Old Dog Haven: Providing Warmth and Comfort to Homeless Senior Dogs

Posted by TF Oren

"All creatures die...The question is: are they going to die happy with you, or are they going to die alone and scared in a shelter?"

These are the words of Old Dog Haven co-founder Judith Piper.

In 2004, Judith and Lee Piper founded Old Dog Haven (ODH), a nonprofit organization dedicated to providing lifetime care for senior shelter dogs who would otherwise have little to no chance of adoption.

Located in Arlington, Washington, ODH is the largest rescue of its kind in the United States. The organization partners with shelters all over western Washington to find adopters for senior dogs over age eight.

Now the subject of a recent book, "My Old Dog: Rescued Pets with Remarkable Second Acts" by TODAY writer Laura T. Coffey, ODH has received a major boom in the form of recognition for its lifesaving work and the unique way in which the organization operates.

ODH is unique in a number of ways, one of which being that all of the dogs the organization pulls from shelters are either adopted into families if they are healthy enough, or go into permanent foster homes (called Final Refuge homes), thanks to a 200-strong network of volunteer households.

Another way in which ODH is unique is that it covers 100% of the dogs' vet bills. That way, volunteer foster families don't have to worry about the sometimes cost-prohibitive reality of caring for a senior dog. Thanks to the fantastic volunteer network, the organization is able to foster upwards of 300 dogs at any given time.

Today's shelter pull: He's been named Thomas after Seattle Seahawks' safety Earl Thomas. Super sister transport team Jean and Sue picked Thomas up at the shelter and drove him northward towards Old Dog Haven's founders, Judith and Lee Piper. Thomas cannot see very well at all, he has a funny gait and is still recovering from kennel cough but Judith told us that Thomas is "adorable, cuddly and extremely friendly". He will see an animal ophthalmologist as soon as possible and get started on the road to better health. Today was a very good day. We hope yours was too. Thanks to all of you for sharing the old dogs we post and for your support! #seattlepets #seattledogs #king5pets #pnwdogs #dogsofwashington #olddogsrule #olddogsofinstagram #rescuedogsofinstagram #dontshopadopt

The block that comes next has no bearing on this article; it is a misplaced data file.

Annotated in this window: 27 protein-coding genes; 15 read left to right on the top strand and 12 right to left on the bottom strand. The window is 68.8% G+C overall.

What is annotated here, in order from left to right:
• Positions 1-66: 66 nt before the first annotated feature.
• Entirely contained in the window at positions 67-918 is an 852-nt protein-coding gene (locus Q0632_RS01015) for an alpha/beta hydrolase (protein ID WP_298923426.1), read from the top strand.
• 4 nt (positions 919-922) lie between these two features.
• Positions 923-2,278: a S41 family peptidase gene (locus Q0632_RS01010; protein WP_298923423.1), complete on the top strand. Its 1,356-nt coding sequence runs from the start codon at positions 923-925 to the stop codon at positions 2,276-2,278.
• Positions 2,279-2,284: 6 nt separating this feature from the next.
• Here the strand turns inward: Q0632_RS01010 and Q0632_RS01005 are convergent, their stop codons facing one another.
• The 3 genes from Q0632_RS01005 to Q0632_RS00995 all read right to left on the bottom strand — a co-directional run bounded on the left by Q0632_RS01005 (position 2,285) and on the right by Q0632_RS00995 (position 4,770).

A photo posted by Old Dog Haven (@olddoghaven) on

"It can be very expensive to take care of an old dog - not always, but a lot of the time - so the idea is that we pay for all the vet visits to make this financially possible for people who are willing to do this...Our vet bills average about $80,000 a month. Fortunately, we're able to afford that - our donors are just fantastic," says Judith.

Some of the dogs that ODH rescues remain in permanent foster care for a year or less before they pass, but some last far longer, as many as six or seven years. As a result of the variety, Judith and Lee have re-labeled the nature of the work they do; they used to call it hospice work, but Judith says they've taken to calling it "assisted living" instead.

Since its inception, ODH has rescued more than 4,800 senior dogs. Unfortunately, the need for senior dog rescue in western Washington alone is still far greater than the organization can accommodate. What's more, in other states and other regions without such well-organized, large-scale rescue efforts, senior shelter dogs face a much more dire reality.

On the upside, however, awareness of the plight of homeless senior dogs is spreading, and the Pipers have helped a handful of other senior dog rescue groups launch their own organizations.

ODH is a nonprofit organization that relies on public support to continue to operate. You can read all about ODH, and the many ways you can contribute to its lifesaving work on the organization's official website.

All photos courtesy of olddoghaven/Instagram.

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Old Dog Haven: Providing Warmth and Comfort to Homeless Senior Dogs